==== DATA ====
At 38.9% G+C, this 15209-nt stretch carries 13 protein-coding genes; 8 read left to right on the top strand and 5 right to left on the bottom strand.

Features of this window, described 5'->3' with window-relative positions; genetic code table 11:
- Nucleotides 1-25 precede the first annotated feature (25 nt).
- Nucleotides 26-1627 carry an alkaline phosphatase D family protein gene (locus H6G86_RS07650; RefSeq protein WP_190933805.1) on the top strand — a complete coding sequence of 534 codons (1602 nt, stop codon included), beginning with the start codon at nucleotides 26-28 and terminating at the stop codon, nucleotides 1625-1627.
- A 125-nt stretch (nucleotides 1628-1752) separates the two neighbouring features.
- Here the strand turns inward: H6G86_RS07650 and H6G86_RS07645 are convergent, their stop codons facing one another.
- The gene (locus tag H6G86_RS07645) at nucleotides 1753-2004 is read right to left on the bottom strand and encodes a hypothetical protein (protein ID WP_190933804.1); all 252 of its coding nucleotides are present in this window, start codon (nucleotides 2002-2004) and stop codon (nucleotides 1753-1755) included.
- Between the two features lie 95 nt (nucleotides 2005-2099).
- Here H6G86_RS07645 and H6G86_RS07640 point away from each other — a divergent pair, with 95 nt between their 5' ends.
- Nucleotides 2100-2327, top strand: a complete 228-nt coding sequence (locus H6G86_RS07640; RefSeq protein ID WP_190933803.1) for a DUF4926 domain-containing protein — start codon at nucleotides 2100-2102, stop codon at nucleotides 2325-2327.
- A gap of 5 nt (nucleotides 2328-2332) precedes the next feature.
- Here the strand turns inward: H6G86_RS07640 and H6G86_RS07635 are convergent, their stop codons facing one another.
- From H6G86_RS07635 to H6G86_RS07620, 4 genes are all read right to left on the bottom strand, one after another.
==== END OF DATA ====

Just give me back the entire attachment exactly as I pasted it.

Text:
At 38.9% G+C, this 15209-nt stretch carries 13 protein-coding genes; 8 read left to right on the top strand and 5 right to left on the bottom strand.

Features of this window, described 5'->3' with window-relative positions; genetic code table 11:
- Nucleotides 1-25 precede the first annotated feature (25 nt).
- Nucleotides 26-1627 carry an alkaline phosphatase D family protein gene (locus H6G86_RS07650; RefSeq protein WP_190933805.1) on the top strand — a complete coding sequence of 534 codons (1602 nt, stop codon included), beginning with the start codon at nucleotides 26-28 and terminating at the stop codon, nucleotides 1625-1627.
- A 125-nt stretch (nucleotides 1628-1752) separates the two neighbouring features.
- Here the strand turns inward: H6G86_RS07650 and H6G86_RS07645 are convergent, their stop codons facing one another.
- The gene (locus tag H6G86_RS07645) at nucleotides 1753-2004 is read right to left on the bottom strand and encodes a hypothetical protein (protein ID WP_190933804.1); all 252 of its coding nucleotides are present in this window, start codon (nucleotides 2002-2004) and stop codon (nucleotides 1753-1755) included.
- Between the two features lie 95 nt (nucleotides 2005-2099).
- Here H6G86_RS07645 and H6G86_RS07640 point away from each other — a divergent pair, with 95 nt between their 5' ends.
- Nucleotides 2100-2327, top strand: a complete 228-nt coding sequence (locus H6G86_RS07640; RefSeq protein ID WP_190933803.1) for a DUF4926 domain-containing protein — start codon at nucleotides 2100-2102, stop codon at nucleotides 2325-2327.
- A gap of 5 nt (nucleotides 2328-2332) precedes the next feature.
- Here the strand turns inward: H6G86_RS07640 and H6G86_RS07635 are convergent, their stop codons facing one another.
- From H6G86_RS07635 to H6G86_RS07620, 4 genes are all read right to left on the bottom strand, one after another.